While I always remember that I'm just a fanboy, I do see her point. So it boils down to whether I want to own a game just to own it, or whether I'm actually going to play it physically at a table. To that end, several of my most beloved games went on the chopping block recently - and for two major reasons: First, I'm not likely to actually play them physically - or in some cases, I've never played them physically. And on a related note, I'm an active gamer and not a collector.

To that end, it is after much hemming and hauling that I decided to get rid of most of my Swords & Wizardry Complete books. I'm keeping a physical core book, the screen, and Monstrosities - but everything else is going. The physicals I'm getting rid of I own all in PDF (except one or two), and am more likely to play with my OSR kin over Roll20 than at a table - so eletronic versions will certainly serve me as well as the physicals.

The huge realization is that parting from the physicals isn't some "disrespect" to the game's creators. Matt Finch and Frog God Games still had (and continue to have) a huge and positive impact on my career as a writer. Not physically owning certain books will not diminish that and the books I decided to keep will continue to aid me in design. 

In addition to parting with my S&W Complete books, I also put up my OSRIC core. I purchased it and it immediately went on the shelf. I never even opened it. Others included my collection of the newer incarnation of World of Darkness and Changeling: The Lost, Astonishing Swordsmen & Sorcerers of Hyperborea, and my Beyond the Wall books. Am I doing a larger disservice by continually choosing to play other games over them and letting them linger on a shelf, or sending them to a home where they'll be valued either at a table or among a collector? I think, in the end, the former is the case.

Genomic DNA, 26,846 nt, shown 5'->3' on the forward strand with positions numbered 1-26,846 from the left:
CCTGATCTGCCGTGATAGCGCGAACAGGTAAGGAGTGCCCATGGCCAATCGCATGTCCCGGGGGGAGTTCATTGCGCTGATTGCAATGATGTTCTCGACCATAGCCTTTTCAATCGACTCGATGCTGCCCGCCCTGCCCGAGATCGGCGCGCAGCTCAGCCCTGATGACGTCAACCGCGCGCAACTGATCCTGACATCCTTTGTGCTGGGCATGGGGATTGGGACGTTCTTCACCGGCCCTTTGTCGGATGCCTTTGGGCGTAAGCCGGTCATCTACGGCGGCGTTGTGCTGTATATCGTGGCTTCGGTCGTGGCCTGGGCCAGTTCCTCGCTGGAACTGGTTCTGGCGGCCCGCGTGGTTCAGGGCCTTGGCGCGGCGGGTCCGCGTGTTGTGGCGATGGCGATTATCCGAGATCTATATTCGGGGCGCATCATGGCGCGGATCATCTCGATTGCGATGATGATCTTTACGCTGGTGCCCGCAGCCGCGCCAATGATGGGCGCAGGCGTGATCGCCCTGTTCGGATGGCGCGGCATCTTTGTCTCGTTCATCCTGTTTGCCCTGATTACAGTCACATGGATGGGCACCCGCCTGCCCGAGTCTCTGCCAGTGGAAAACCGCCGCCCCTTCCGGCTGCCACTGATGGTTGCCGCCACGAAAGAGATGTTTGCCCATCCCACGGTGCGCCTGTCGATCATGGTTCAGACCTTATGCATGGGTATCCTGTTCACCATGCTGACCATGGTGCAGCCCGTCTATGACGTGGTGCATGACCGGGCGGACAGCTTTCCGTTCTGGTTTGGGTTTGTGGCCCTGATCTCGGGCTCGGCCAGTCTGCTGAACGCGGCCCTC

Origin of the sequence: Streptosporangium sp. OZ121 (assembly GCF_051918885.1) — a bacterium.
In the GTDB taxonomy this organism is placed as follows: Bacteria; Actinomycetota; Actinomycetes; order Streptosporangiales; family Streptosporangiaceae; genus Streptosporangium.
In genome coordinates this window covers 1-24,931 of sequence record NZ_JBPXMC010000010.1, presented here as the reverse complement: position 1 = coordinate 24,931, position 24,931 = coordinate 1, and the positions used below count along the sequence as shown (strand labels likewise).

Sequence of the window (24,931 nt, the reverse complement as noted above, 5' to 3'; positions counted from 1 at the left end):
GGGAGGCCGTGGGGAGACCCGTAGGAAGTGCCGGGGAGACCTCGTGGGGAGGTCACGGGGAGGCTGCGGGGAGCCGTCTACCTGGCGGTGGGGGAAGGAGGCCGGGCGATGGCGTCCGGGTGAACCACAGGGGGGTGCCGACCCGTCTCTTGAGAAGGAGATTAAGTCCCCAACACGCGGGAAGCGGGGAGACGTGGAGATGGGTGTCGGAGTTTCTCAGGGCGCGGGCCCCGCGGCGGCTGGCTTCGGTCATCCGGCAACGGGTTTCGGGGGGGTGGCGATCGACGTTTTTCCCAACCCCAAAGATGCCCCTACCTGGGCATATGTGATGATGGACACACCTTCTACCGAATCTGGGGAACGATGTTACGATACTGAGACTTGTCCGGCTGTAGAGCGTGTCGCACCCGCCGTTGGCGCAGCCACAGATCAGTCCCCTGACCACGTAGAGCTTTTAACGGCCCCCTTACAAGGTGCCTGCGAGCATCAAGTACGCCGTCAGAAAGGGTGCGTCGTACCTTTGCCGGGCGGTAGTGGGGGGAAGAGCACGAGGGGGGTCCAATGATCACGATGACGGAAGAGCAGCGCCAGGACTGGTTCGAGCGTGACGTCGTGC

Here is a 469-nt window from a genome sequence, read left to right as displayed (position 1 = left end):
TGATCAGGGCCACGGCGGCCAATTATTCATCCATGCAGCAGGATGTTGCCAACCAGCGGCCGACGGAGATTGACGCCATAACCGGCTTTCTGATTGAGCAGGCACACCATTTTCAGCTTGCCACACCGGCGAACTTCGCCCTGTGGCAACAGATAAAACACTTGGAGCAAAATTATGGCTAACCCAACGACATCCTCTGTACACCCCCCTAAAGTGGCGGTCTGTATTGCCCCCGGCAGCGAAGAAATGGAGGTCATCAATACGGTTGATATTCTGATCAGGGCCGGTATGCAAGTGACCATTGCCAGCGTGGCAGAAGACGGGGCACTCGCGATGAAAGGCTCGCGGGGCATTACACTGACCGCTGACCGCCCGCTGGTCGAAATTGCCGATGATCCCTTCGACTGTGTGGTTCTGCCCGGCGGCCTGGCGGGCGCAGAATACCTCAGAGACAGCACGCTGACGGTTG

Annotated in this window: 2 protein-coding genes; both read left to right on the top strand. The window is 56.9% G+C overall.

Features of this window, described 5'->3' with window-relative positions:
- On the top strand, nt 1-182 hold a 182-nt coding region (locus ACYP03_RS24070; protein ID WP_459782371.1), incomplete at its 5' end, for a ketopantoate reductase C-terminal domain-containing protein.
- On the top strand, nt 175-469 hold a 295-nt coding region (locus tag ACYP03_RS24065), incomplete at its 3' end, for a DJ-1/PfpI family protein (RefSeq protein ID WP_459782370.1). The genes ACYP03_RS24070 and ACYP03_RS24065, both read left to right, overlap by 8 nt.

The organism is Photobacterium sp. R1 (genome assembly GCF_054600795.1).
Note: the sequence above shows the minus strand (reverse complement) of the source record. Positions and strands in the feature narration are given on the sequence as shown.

In the end, our love of the game is not defined by how large a collection we own - though owning a large collection is pretty cool. Near every book we part with can be reacquired when the time comes. So, by recognizing that my collection is a fluid, changing thing, it becomes easier to part with these books and a comfort comes in the fact that they will reside with someone who values them as part of a collection and does not require the necessity of active use for ownership.

For me, in the end, it comes down to an old mantra spoken often when one must part with something that has been a source of affection and love in their lives: If you love something, let it go.